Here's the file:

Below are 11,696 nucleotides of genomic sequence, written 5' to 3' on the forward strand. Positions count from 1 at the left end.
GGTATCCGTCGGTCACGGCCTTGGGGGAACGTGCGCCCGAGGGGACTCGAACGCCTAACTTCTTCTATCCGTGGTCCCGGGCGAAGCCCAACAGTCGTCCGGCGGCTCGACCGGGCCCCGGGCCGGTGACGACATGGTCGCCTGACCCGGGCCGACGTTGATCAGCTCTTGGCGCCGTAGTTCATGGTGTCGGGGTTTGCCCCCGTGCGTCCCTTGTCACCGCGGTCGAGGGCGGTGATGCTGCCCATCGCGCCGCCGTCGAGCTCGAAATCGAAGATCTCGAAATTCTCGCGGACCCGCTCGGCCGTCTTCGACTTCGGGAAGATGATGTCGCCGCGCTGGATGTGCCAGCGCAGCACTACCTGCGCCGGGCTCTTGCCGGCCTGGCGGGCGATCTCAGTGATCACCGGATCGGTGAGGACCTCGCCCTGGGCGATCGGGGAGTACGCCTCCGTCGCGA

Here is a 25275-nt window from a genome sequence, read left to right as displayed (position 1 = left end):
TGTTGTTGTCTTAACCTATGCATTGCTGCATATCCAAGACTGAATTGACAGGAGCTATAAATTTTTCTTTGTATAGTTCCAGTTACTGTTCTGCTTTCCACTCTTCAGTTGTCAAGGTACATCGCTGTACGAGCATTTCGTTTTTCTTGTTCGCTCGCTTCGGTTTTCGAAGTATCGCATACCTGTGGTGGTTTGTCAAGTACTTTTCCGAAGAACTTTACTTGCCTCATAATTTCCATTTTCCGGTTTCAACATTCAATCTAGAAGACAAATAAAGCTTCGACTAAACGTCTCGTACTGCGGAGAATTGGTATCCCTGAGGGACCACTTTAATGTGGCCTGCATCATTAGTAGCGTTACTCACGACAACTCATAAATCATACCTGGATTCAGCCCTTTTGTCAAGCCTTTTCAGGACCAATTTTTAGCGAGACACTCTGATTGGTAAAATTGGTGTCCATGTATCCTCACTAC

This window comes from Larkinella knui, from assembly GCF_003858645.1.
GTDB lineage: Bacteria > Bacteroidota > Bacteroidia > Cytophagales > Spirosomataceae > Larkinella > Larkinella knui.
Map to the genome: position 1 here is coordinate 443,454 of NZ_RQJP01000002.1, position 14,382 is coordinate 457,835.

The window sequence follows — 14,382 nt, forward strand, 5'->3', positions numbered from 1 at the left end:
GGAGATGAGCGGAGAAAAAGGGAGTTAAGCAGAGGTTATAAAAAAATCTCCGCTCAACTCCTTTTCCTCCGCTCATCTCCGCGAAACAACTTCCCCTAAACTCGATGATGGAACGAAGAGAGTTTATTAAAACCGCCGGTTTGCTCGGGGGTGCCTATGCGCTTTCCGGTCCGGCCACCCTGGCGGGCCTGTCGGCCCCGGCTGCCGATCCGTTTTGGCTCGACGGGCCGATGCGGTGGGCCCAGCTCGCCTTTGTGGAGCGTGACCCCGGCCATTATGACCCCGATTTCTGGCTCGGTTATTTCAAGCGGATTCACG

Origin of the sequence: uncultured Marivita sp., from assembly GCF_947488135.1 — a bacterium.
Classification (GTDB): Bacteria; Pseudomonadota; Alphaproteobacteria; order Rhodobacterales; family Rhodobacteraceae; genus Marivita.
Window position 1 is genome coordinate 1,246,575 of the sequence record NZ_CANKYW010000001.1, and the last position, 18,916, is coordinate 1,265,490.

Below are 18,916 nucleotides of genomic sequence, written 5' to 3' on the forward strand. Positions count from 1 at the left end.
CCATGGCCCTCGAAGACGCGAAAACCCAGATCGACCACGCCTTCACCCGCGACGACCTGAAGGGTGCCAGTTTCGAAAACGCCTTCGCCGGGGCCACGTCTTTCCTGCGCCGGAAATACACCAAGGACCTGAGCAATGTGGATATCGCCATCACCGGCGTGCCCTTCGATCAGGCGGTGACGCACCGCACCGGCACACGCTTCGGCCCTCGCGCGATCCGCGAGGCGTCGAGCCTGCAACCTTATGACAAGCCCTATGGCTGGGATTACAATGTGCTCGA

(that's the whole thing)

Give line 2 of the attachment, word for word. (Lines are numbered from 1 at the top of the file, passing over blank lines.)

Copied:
GGTATCCGTCGGTCACGGCCTTGGGGGAACGTGCGCCCGAGGGGACTCGAACGCCTAACTTCTTCTATCCGTGGTCCCGGGCGAAGCCCAACAGTCGTCCGGCGGCTCGACCGGGCCCCGGGCCGGTGACGACATGGTCGCCTGACCCGGGCCGACGTTGATCAGCTCTTGGCGCCGTAGTTCATGGTGTCGGGGTTTGCCCCCGTGCGTCCCTTGTCACCGCGGTCGAGGGCGGTGATGCTGCCCATCGCGCCGCCGTCGAGCTCGAAATCGAAGATCTCGAAATTCTCGCGGACCCGCTCGGCCGTCTTCGACTTCGGGAAGATGATGTCGCCGCGCTGGATGTGCCAGCGCAGCACTACCTGCGCCGGGCTCTTGCCGGCCTGGCGGGCGATCTCAGTGATCACCGGATCGGTGAGGACCTCGCCCTGGGCGATCGGGGAGTACGCCTCCGTCGCGA